When you shard events, you need to decide up front how many shards you want to use. The more shards, the more you can scale your service horizontally across many nodes, however, shards come at a cost, each additional shard increases the number of read side processors that query your database for new events. It is very difficult to change the number of shards without compromising the ordering of events within an entity, so it’s best to work out up front what the peak rate of events you expect to need to handle over the lifetime of the system will be, then work out how many nodes you’ll need to handle that load, and then use that as the number of shards.

Lagom provides some utilities for helping create sharded tags. To create the sharded tags, define the number of shards in a static variable, as the shards tag, and implement the aggregateTag method to return the shards tag:

object BlogEvent {
  val NumShards = 20
  val Tag = AggregateEventTag.sharded[BlogEvent](NumShards)

sealed trait BlogEvent extends AggregateEvent[BlogEvent] {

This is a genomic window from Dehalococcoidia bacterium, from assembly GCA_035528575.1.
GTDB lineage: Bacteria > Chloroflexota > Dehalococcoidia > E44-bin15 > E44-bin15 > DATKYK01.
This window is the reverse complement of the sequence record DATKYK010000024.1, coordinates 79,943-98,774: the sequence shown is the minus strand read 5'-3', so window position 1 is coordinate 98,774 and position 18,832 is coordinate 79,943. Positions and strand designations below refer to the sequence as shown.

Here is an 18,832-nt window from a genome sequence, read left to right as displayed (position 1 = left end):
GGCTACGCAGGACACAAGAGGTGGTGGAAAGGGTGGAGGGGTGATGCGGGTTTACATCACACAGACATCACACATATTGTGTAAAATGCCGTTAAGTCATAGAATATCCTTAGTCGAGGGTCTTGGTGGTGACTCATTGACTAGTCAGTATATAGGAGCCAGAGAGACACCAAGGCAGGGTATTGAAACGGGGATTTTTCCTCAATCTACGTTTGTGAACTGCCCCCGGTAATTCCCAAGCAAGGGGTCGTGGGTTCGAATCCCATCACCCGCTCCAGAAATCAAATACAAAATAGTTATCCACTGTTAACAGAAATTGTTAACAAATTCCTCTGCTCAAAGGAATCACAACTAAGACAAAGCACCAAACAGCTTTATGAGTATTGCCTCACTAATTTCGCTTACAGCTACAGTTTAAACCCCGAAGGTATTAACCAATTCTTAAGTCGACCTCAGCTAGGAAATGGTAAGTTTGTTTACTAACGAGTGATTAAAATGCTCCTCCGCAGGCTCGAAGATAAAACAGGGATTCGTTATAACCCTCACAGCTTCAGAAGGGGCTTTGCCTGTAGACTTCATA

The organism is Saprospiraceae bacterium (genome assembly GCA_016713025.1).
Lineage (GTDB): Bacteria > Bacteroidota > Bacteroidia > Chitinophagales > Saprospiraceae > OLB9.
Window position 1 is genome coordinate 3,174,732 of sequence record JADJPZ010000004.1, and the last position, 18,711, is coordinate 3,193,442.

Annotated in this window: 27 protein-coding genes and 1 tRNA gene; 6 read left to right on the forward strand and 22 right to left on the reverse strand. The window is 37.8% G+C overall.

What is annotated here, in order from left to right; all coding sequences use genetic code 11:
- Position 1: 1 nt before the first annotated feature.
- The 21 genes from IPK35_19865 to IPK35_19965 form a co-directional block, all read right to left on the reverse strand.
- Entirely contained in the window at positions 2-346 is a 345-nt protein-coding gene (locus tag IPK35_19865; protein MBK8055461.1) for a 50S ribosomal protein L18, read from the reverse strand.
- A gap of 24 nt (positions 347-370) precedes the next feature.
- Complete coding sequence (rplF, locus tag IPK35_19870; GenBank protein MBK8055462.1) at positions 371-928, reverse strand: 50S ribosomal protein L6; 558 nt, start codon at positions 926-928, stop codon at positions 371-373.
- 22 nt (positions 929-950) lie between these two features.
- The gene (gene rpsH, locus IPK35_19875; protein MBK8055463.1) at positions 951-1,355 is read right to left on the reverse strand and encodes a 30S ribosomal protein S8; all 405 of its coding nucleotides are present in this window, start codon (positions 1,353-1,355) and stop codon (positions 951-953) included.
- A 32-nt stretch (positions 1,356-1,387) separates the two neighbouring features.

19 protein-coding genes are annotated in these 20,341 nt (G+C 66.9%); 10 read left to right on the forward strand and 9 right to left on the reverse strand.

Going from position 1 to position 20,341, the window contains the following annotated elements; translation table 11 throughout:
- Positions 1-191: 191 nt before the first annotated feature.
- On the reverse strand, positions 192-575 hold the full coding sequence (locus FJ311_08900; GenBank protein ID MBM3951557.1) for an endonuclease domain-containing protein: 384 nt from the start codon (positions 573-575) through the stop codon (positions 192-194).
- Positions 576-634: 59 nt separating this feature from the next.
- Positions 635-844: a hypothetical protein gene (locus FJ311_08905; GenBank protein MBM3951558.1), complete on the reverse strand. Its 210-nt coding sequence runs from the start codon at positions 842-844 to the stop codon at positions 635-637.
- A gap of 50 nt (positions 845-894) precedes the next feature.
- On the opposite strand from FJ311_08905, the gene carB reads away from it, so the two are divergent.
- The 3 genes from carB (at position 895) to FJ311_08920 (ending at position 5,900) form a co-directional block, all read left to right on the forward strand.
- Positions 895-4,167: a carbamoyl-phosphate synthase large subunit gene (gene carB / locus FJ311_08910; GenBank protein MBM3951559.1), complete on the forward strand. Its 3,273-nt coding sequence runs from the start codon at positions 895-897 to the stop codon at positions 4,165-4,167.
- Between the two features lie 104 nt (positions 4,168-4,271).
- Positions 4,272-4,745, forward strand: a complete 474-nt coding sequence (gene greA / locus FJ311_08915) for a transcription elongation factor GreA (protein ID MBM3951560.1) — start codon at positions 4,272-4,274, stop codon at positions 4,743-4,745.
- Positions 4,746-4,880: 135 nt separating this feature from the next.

override def aggregateTag: AggregateEventShards[BlogEvent] = BlogEvent.Tag

Now Lagom here will generate a tag name that appends the hash code of the entity ID modulo the number of shards to the class name.

§Defining a read side processor

This is how a ReadSideProcessor class looks like before filling in the implementation details:

class BlogEventProcessor extends ReadSideProcessor[BlogEvent] {

  override def buildHandler(): ReadSideProcessor.ReadSideHandler[BlogEvent] = {
    // TODO build read side handler

  override def aggregateTags: Set[AggregateEventTag[BlogEvent]] = {
    // TODO return the tag for the events